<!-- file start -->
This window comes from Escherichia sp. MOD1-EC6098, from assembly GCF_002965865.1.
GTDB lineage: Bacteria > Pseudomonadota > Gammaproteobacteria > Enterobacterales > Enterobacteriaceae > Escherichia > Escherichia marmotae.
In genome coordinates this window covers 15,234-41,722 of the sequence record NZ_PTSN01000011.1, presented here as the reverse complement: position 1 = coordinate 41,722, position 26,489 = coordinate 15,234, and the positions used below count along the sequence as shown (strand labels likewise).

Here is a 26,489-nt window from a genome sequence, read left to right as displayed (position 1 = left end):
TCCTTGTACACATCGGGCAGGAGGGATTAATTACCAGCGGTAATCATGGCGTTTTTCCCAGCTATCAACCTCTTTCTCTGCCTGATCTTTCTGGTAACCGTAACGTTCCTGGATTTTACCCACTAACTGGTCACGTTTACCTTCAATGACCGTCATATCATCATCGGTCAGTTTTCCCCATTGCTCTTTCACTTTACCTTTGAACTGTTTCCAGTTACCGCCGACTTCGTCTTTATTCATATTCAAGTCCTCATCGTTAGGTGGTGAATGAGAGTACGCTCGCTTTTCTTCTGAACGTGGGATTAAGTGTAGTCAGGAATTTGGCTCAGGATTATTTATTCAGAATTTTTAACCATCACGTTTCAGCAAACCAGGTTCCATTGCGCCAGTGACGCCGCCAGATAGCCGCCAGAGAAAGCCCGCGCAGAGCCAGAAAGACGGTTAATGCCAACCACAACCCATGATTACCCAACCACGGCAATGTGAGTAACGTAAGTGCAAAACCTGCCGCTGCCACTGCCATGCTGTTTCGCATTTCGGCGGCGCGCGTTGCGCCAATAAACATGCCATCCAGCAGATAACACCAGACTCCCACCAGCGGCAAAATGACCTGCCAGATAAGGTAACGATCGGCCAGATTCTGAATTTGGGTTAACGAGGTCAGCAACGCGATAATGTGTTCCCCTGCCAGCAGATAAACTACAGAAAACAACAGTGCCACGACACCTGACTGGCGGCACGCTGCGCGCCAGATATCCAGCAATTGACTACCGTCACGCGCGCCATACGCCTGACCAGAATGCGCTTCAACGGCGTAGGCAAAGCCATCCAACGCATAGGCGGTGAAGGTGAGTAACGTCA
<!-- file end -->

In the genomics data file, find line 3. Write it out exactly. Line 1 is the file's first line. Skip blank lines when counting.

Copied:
In genome coordinates this window covers 15,234-41,722 of the sequence record NZ_PTSN01000011.1, presented here as the reverse complement: position 1 = coordinate 41,722, position 26,489 = coordinate 15,234, and the positions used below count along the sequence as shown (strand labels likewise).